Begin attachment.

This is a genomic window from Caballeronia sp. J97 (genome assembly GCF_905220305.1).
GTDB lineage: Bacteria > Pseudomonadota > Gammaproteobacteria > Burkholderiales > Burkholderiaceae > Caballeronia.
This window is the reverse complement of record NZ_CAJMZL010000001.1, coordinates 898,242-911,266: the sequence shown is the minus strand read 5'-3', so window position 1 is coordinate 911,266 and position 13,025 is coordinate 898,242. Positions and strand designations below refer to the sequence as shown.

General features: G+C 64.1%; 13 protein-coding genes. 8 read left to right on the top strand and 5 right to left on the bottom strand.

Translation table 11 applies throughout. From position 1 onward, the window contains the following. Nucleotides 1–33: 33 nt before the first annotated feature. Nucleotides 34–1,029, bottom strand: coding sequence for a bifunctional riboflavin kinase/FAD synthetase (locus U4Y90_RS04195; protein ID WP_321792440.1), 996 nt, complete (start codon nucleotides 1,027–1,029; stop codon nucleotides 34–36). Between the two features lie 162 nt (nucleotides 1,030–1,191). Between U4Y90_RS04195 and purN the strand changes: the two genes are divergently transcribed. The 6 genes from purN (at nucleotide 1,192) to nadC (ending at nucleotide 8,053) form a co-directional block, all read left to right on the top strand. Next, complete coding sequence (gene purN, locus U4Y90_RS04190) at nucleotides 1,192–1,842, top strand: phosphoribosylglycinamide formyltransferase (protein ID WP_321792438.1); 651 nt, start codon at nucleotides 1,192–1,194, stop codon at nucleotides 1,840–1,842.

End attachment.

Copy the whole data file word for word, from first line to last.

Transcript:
This is a genomic window from Caballeronia sp. J97 (genome assembly GCF_905220305.1).
GTDB lineage: Bacteria > Pseudomonadota > Gammaproteobacteria > Burkholderiales > Burkholderiaceae > Caballeronia.
This window is the reverse complement of record NZ_CAJMZL010000001.1, coordinates 898,242-911,266: the sequence shown is the minus strand read 5'-3', so window position 1 is coordinate 911,266 and position 13,025 is coordinate 898,242. Positions and strand designations below refer to the sequence as shown.

General features: G+C 64.1%; 13 protein-coding genes. 8 read left to right on the top strand and 5 right to left on the bottom strand.

Translation table 11 applies throughout. From position 1 onward, the window contains the following. Nucleotides 1–33: 33 nt before the first annotated feature. Nucleotides 34–1,029, bottom strand: coding sequence for a bifunctional riboflavin kinase/FAD synthetase (locus U4Y90_RS04195; protein ID WP_321792440.1), 996 nt, complete (start codon nucleotides 1,027–1,029; stop codon nucleotides 34–36). Between the two features lie 162 nt (nucleotides 1,030–1,191). Between U4Y90_RS04195 and purN the strand changes: the two genes are divergently transcribed. The 6 genes from purN (at nucleotide 1,192) to nadC (ending at nucleotide 8,053) form a co-directional block, all read left to right on the top strand. Next, complete coding sequence (gene purN, locus U4Y90_RS04190) at nucleotides 1,192–1,842, top strand: phosphoribosylglycinamide formyltransferase (protein ID WP_321792438.1); 651 nt, start codon at nucleotides 1,192–1,194, stop codon at nucleotides 1,840–1,842.